Federal agencies have made great strides in the past seven months shoring up their software license management.
That’s the headline of the House Oversight and Government Reform Committee’s seventh IT Scorecard — commonly referred to as the FITARA Scorecard — which saw 11 CFO Act agencies improving their overall IT management grades and the rest staying the same compared to the last iteration, released in May.
While no agencies scored an A overall, 11 received a B, seven got a C and the six remaining got a D. In addition to software license management, agencies’ overall scores include evaluations for data center optimization, risk management and several other categories.
“Much of this growth is due to agencies’ improvements in the software licensing area,” materials included with the scorecard say. “In particular, since the committee included software licensing area on the Scorecard in June 2017, 16 agencies have implemented a comprehensive, regularly-updated inventory of software licenses; and also used their inventory to make cost-effective decisions.”
Eighteen agencies received an A grade specifically for software licensing this go-around, meaning they have a “comprehensive, regularly-updated inventory of software licenses” that are used to “make cost-effective decisions.” All other agencies failed, “although each of them had efforts underway to create and use an inventory,” the scorecard says. In May, just eight agencies scored an A for their licensing efforts.
“Agencies could potentially achieve hundreds of millions of dollars in government-wide
savings, federal agencies should apply better management of software licenses and the Office of
Management and Budget should issue a directive to assist agencies in doing so,” according to the scorecard.
In previous iterations, the scorecard focused specifically on elements of the Federal IT Acquisition Reform Act (FITARA), such as enhanced CIO authority, incremental software development and data center optimization, but has since been expanded to serve as, in Texas Republican Rep. Will Hurd’s words, a total “digital hygiene” grading system, addressing other major IT laws like the Making Electronic Government Accountable By Yielding Tangible Efficiencies (MEGABYTE) Act, the Modernizing Government Technology Act (MGT) and the Federal Information Security Modernization Act (FISMA).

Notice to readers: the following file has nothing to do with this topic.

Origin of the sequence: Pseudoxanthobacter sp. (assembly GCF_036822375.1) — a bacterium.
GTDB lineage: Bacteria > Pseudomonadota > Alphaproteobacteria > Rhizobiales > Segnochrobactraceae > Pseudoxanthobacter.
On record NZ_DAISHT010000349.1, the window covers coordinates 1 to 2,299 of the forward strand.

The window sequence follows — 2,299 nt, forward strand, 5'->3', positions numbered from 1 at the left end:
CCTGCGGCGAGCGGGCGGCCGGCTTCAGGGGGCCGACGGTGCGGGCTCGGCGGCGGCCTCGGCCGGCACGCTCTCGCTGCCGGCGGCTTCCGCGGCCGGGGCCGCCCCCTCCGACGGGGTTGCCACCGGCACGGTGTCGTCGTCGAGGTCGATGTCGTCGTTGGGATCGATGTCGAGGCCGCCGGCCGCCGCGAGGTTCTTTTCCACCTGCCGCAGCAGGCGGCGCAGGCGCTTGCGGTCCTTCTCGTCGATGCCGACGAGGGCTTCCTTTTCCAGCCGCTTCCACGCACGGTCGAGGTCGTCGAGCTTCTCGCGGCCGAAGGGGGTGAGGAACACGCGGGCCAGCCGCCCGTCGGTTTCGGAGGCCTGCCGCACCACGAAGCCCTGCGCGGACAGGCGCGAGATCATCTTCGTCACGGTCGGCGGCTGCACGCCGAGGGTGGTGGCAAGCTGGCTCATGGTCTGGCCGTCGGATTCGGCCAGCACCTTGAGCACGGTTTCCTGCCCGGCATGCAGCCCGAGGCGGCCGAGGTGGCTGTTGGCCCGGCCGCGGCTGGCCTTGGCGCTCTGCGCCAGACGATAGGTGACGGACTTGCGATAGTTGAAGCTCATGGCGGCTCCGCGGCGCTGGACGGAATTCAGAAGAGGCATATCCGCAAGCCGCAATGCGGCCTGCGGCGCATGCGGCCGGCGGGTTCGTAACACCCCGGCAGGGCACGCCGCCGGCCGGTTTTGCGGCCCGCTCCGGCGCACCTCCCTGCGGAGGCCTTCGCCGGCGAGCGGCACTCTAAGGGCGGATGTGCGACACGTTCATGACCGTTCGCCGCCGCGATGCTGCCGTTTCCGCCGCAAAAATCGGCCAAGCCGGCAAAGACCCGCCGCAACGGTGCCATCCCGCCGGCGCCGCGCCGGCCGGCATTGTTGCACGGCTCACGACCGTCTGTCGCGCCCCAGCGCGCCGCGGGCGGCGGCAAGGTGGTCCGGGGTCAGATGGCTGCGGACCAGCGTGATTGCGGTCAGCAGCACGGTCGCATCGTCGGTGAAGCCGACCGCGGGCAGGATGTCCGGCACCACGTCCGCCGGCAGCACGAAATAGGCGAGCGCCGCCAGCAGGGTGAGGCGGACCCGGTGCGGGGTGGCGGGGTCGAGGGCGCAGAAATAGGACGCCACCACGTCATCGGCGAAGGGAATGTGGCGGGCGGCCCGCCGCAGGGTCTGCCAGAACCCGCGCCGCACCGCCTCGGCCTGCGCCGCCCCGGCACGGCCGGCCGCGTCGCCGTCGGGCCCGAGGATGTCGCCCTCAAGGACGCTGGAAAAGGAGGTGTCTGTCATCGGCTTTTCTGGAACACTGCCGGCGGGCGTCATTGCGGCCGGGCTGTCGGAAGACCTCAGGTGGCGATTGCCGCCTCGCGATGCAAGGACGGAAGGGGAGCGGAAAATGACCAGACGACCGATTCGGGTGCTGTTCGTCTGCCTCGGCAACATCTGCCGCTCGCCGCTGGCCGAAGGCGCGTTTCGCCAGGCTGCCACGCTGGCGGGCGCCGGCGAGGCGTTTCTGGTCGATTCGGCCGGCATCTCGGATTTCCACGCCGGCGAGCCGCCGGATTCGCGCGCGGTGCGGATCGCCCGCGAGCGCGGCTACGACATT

In some areas, however, the scorecard once again shows agencies slow to use the tools given to them by legislators. For instance, as part of their implementation of the MGT Act, which allows agencies to set up working capital funds for IT modernization, just one agency has done so — the Department of Labor. The Department of Agriculture, Department of Homeland Security and the Small Business Administration plan to launch such a modernization fund managed by their CIOs by 2019 or 2020, according to the scorecard. Many other agencies, however, at least have existing, non-MGT working capital funds that can be used to fund modernization efforts.
In an interview with FedScoop earlier this year, Hurd, the chairman of the Oversight Committee’s IT Subcommittee, called these working capital funds “the meat and potatoes of MGT.” They have the chance to bring about lasting modernization change, he said in October, hoping to get a few agencies operating the funds by the close of fiscal 2019.
“The long-term being able to create a culture of modernization is the most important thing MGT is going to be able to do,” Hurd told FedScoop. “And so making sure that this fiscal year we have two or three agencies using and depositing money in their working capital funds —that to me, when that happens, that’s when I’m going to feel comfortable that this is going to be a success and something that’s going to have long-term impacts.”
Hurd’s IT Subcommittee as well as the Subcommittee on Government Operations will co-host a hearing Wednesday at 10 a.m. corresponding with the release of this latest scorecard.